My friends received a copy of Fortune magazine, the issue with the Top 100 Companies To Work For. Saturday morning, I was flipping through the pages to see who was on the list.
My former employer, Wegmans, reached number 2 this year. In the past, they’ve been number 1, but they’ve also been other places in the top 10 in previous years. I spent almost 5 years working for Wegmans, the majority of my time spent behind a cash register as a cashier. For the last year of my time there I had health insurance, thanks in part to the Affordable Care Act taking effect, and that also guaranteed me 30-hour schedules each week. Despite being a grocery store, and therefore viewed as not being a “real job” by some people, it was a great place to work and I would have stayed longer if things in my life went differently.
Further down on the list was Delta Airlines, a company with whom I had an upcoming interview. Delta came in at 63 on the list, and was the only airline company to rank in the top 100 at all. I read the article about Delta, which mentioned the kinds of stress and customers I’d have to deal with along with the perks I’d get for working for them. The stress sounded like my average Sunday or holiday, people would complain for something that’s out of my control, and then I’d have to offer an alternative solution that would get them what they want even if it’s not exactly what they originally hoped for. The perks include some of the usual benefits, plus I’d be able to fly for free or at a reduced rate albeit I’d be on standby and could get bumped from the flight I wanted to be on.
That free flight would be worth my time. I’m not sure how often I’d be allowed to fly, but all I needed was one flight, the one that would get me to Japan. If I could work for Delta and get out of debt, then put away a certain amount to get started in Japan, I wouldn’t have to think much about saving money for the flight.
I wasn’t dreaming about the flight as much as I was thinking that I might be able to practice speaking Japanese in rare moments. How many other people working there know even basic Japanese? It might not be something that will come up a lot, but when they do have a Japanese customer or passenger, I would be in demand.
Ultimately, it was a customer service job that involved lifting suitcases, which sounded better than sitting behind a desk without a view. It would be a constant reminder of my goal of traveling, and I would have a better understanding of what I’d face as a passenger before I embark on my first flight.
Yes, that’s correct, I’ve never been on a flight before. And my dream is to spend 21 hours in airports and on airplanes to go halfway around the world. Clearly, I have no idea what I’m getting myself into.
But this job was important to me. The free flight, the possibility of using Japanese, the physical labor involved, and especially getting to be around people, all of these things were reasons why I wanted to work for Delta. I was preparing for the interview ahead of time instead of waiting until the last minute, I got my important documents together in a place where I would have them ready to go on the day of the interview. I did some research on Delta, so I would have some questions to ask about the company and the position. All that was left was to get dressed and head to the airport.
I got an e-mail today. “Your interview has been canceled, and no other interview slots are available at this time.”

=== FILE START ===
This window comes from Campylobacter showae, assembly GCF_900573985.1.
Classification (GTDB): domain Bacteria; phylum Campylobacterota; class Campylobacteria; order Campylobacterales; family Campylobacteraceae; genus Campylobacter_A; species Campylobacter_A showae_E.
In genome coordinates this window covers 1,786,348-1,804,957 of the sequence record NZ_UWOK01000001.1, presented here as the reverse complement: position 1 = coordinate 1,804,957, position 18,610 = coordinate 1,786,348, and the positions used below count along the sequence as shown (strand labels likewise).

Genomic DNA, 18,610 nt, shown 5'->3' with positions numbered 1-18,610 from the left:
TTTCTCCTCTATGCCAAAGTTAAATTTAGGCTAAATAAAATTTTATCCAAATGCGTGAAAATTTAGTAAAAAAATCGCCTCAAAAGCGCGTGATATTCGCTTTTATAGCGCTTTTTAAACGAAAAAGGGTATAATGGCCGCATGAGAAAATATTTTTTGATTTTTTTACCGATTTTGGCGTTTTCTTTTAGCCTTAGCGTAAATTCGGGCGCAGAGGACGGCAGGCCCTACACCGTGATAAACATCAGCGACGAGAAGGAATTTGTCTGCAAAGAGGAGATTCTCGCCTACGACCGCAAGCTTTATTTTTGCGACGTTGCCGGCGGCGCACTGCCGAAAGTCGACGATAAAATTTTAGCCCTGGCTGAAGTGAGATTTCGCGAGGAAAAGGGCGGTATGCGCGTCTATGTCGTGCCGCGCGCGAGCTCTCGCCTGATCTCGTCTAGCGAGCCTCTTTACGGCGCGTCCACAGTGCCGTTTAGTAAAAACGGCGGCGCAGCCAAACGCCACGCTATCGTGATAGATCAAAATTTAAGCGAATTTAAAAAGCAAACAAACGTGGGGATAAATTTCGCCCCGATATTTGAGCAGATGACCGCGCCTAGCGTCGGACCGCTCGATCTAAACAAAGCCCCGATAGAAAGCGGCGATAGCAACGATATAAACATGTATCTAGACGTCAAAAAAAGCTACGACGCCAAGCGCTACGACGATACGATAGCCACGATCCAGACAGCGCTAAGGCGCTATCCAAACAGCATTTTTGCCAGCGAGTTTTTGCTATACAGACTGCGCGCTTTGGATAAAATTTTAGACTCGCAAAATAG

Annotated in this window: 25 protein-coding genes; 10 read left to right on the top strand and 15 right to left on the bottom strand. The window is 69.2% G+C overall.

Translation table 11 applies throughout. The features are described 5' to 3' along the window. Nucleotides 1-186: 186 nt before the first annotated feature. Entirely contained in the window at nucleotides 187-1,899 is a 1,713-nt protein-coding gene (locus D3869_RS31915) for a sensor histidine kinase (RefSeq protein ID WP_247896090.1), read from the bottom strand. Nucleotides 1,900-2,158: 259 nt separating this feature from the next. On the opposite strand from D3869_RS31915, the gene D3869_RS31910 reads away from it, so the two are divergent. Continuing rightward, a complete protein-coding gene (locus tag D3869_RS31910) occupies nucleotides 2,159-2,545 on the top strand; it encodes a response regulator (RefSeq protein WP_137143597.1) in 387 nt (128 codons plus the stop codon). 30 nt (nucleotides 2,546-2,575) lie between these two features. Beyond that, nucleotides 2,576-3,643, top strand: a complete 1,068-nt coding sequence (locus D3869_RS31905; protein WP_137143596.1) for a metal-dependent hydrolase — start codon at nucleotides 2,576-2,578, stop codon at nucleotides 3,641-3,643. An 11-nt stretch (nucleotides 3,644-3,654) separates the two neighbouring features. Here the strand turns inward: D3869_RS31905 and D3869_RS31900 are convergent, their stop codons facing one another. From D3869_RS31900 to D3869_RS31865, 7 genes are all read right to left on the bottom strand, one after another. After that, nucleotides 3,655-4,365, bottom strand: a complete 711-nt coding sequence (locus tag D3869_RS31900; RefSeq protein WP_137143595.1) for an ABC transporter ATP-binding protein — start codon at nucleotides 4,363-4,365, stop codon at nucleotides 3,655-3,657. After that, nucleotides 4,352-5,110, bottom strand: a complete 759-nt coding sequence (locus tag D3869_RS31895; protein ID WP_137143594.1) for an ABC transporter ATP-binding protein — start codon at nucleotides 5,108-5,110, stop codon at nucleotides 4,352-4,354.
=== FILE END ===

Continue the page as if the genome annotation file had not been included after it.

I was in disbelief. I checked the e-mail address that the e-mail was sent from, because maybe it was a scam of some sort, maybe someone didn’t want me to go to the interview so they would have a better chance of getting the position. I read the e-mail a second time, even a third time. Do these things even happen?
The obvious reason why this happened would be that Delta filled the position. If that was the case, then it’s bothersome to be hanging on this long, from applying for the position to the digital interview and then to scheduling the face-to-face interview. I felt like I was on a really short list, like I was almost going to be employed again. How do they know if another person is a better candidate, if they just looked better on paper? I feel like I could have been exactly what Delta was looking for, if I had the opportunity to show them.
I have to wonder if recent events didn’t come into play. United Air’s scandal, where a flight was overbooked and a customer was beaten and dragged off the plane, could have easily affected other airlines. In this case, if the Delta flight that the interviewer was going to be on was already overbooked, it’s possible that the interviewer decided to free up their seat so as to not cause another overbooking scandal where people would need to be removed. In order to get the incident off everyone’s minds, there’s not a set date for a future interview so they can see if it snowballs into a bigger issue or if it is going to quietly fade off the radar. At least, that’s my guess as to what happened.
I replied to my cancellation e-mail, letting the person at the other end know I was sorry it was cancelled and that I hoped to interview again. I was curious as to why the interview was cancelled, but I didn’t ask for a reason because I figured I would get a vague response or it would be treated as if I didn’t really need to know.
This was a gamble for me, as I had an interview last week for a company that was willing to hire me on the spot. I was cautious about that, because while the job was a good fit based on my past experiences, it barely seemed like they were looking for skill and more like they were looking for someone with a pulse. I called that company, hoping the position was still available.
Needless to say, I’m desperate for work at the moment, and I shouldn’t have placed all my hopes on one job. But I’m going to bide my time, because there will be another opening for Delta in the future, and that might be my time to shine.